Spirituality

In the wake of globalization and increased material wealth, individualism and capitalism have triumphed, worshipping GDP growth as the main indicator of global prosperity. As a result, many of us in live like there is no tomorrow, overshooting the Earth’s regeneration capacity earlier by the year. Advertising teaches us we need to consume in order to be happy. We behave as if we’re disconnected from the natural world, when in fact we depend on it. Our ego-centric mindset is to extract but give nothing back, to look away from human or natural disaster. This type of short-term focused, materialistic behavior has become an ideology in itself: consumerism. Our desire to consume ever more seems to be the overriding factor driving unsustainable behavior.

We can do so much better. In the Dutch town of Enkhuizen, it took more than 100 years for the 15&16th-century locals to construct a church tower that still amazes us today. When Europeans colonized North America, they encountered Native Americans who took decisions with the 7th generation’s interests in mind. The abolition of slavery was mainly achieved on grounds of empathy and morality, against the economic logic at the time. When people get inspired by a higher purpose, anything is possible. It is this type of long-term vision, persistence and determination we need to transform our communities, economies, ecosystems, buildings and our energy, transportation and nutritional systems.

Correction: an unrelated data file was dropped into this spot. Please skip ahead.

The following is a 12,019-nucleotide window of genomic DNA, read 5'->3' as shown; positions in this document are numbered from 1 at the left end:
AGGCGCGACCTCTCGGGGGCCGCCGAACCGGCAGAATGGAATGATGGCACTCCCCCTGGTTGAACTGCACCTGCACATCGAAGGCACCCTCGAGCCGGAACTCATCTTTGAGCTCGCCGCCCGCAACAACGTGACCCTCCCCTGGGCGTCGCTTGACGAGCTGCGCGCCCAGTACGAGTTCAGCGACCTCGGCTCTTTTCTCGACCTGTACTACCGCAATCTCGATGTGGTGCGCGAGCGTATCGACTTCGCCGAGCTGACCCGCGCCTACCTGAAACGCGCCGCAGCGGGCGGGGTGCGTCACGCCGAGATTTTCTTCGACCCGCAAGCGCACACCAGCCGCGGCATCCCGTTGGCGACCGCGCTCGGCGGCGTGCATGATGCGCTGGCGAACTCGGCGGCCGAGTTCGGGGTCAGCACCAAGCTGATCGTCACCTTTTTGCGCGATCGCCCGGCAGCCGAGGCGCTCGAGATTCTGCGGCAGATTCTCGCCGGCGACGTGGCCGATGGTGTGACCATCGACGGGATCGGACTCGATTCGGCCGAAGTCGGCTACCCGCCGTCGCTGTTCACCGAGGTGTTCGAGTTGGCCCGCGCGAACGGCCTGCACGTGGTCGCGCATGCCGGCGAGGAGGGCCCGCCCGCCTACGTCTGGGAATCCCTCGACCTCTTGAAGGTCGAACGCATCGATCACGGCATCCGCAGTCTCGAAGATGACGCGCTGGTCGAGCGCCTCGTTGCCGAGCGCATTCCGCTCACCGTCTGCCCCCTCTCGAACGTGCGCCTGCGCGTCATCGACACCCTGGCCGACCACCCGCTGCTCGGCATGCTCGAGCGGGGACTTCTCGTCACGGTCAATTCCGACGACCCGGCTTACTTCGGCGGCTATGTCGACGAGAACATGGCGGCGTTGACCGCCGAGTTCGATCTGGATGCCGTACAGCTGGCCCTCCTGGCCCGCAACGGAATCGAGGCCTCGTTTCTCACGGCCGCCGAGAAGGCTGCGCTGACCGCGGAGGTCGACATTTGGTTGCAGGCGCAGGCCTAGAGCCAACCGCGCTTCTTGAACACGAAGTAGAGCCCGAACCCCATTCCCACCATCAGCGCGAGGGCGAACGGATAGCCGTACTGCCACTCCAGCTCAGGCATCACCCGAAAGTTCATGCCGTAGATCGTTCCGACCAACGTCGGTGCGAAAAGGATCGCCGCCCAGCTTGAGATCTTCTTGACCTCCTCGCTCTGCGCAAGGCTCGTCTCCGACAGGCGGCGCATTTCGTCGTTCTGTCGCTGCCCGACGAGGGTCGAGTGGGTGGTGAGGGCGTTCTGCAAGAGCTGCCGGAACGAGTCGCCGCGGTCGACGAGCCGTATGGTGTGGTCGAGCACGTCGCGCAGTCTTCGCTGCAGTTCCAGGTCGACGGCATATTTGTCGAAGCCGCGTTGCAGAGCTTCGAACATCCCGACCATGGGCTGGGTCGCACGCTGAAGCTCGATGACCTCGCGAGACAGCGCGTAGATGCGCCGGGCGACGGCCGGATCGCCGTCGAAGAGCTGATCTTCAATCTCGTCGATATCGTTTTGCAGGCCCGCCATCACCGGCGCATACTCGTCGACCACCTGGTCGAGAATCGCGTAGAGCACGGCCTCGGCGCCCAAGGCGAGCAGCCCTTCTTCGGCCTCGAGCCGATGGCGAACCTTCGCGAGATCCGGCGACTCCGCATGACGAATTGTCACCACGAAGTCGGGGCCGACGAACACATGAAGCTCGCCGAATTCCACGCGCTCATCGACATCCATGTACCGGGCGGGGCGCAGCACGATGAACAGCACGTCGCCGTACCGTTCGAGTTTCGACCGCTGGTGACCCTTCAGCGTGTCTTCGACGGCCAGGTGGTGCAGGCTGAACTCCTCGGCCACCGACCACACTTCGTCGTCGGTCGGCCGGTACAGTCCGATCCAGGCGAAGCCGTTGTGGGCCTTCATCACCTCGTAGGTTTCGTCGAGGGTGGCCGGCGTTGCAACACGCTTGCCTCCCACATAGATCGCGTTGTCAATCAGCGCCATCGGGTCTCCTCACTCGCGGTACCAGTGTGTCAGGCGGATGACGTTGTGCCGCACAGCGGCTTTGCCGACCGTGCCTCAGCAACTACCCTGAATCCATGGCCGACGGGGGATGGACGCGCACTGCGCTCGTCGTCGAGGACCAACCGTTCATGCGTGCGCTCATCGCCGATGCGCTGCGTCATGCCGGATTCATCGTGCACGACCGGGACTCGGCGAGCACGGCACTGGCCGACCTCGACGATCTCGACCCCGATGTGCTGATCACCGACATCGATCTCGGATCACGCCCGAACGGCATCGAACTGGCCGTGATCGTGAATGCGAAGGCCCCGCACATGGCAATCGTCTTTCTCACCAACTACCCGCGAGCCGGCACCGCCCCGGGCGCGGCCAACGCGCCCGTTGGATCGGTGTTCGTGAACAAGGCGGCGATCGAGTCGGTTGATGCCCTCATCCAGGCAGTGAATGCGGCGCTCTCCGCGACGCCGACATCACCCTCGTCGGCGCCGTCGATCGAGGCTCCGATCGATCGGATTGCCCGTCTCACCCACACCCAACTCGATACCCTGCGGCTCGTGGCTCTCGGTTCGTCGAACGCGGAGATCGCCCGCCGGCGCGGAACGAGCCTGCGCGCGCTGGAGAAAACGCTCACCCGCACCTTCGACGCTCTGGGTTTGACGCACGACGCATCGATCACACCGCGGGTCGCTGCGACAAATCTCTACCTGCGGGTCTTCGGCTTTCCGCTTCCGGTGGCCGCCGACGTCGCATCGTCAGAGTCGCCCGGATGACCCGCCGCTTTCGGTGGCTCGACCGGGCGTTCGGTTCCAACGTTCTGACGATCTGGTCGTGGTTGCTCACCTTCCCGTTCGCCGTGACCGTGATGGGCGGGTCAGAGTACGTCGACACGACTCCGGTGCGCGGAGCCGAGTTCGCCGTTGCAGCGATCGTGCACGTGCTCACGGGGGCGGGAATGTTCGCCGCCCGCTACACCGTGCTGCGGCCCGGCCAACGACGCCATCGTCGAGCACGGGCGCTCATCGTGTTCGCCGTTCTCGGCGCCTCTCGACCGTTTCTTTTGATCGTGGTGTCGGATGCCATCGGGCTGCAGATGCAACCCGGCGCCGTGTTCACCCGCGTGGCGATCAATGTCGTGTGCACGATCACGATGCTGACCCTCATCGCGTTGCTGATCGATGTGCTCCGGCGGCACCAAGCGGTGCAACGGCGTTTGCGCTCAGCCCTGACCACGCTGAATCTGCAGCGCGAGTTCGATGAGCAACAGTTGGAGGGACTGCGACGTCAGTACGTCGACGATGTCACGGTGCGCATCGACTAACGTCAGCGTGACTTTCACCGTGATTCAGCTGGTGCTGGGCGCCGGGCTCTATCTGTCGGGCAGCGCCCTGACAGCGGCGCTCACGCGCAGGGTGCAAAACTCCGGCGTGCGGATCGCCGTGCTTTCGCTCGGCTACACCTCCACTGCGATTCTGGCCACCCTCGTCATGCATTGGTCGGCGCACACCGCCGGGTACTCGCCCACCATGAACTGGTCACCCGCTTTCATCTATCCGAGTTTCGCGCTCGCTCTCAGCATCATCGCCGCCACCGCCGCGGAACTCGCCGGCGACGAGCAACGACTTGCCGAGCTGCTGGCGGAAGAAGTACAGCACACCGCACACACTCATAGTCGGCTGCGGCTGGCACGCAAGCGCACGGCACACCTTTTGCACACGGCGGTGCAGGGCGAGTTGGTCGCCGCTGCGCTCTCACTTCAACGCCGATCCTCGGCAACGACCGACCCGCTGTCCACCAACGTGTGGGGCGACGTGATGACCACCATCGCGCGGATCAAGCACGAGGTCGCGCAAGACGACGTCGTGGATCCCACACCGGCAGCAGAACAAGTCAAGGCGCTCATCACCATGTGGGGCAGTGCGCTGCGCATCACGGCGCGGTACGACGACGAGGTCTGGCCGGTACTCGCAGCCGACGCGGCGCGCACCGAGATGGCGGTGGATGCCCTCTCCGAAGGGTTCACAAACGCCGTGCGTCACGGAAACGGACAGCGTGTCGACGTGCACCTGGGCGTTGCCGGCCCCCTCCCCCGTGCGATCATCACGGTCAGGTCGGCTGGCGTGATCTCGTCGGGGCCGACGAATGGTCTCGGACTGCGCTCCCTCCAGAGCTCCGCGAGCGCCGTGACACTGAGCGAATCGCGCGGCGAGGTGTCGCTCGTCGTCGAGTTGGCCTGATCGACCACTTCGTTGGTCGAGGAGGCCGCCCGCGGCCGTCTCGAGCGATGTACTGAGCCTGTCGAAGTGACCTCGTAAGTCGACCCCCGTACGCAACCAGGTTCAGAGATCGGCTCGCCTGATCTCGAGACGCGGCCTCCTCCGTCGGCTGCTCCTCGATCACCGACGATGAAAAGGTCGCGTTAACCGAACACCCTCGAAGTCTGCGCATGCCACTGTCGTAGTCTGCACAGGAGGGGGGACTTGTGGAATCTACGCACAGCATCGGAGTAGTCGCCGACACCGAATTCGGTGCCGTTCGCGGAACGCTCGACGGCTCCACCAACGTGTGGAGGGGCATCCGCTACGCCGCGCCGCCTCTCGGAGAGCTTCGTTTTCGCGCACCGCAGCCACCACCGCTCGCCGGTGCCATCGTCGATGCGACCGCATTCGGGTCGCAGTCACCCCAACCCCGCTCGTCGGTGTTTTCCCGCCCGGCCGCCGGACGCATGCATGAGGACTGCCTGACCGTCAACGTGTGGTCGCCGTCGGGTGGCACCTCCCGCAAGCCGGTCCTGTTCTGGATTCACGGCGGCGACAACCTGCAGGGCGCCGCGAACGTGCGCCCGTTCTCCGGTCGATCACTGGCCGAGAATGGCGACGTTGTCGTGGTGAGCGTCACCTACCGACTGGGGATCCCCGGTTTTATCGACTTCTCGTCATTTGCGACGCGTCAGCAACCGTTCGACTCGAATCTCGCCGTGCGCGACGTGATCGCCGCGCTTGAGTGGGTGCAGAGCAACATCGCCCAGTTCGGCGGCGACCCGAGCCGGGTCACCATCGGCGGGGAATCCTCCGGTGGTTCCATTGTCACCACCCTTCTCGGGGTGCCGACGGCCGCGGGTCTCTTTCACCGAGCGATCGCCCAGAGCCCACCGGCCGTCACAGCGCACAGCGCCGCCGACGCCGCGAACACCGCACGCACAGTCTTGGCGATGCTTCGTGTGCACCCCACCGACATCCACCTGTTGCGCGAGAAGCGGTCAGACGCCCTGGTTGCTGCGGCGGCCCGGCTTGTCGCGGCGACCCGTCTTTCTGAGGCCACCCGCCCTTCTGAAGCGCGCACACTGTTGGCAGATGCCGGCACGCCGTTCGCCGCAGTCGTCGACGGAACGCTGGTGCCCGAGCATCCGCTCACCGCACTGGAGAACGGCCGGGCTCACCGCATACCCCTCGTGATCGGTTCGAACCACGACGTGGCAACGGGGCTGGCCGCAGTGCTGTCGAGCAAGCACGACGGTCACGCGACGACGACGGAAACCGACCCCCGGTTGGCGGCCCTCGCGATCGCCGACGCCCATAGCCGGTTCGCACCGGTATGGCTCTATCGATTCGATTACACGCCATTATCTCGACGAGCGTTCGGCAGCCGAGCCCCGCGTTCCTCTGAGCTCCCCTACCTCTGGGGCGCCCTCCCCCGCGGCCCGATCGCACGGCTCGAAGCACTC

It is time for a spiritual revival. The sustainable solutions we look for in the context of spirituality place long-term behavior and respect towards both our natural world as well as each other center stage.

Click here to see our solutions based on spiritual consciousness.

Picture: Polly Higgins advocates a new consciousness in the legal system by proposing that the Earth has rights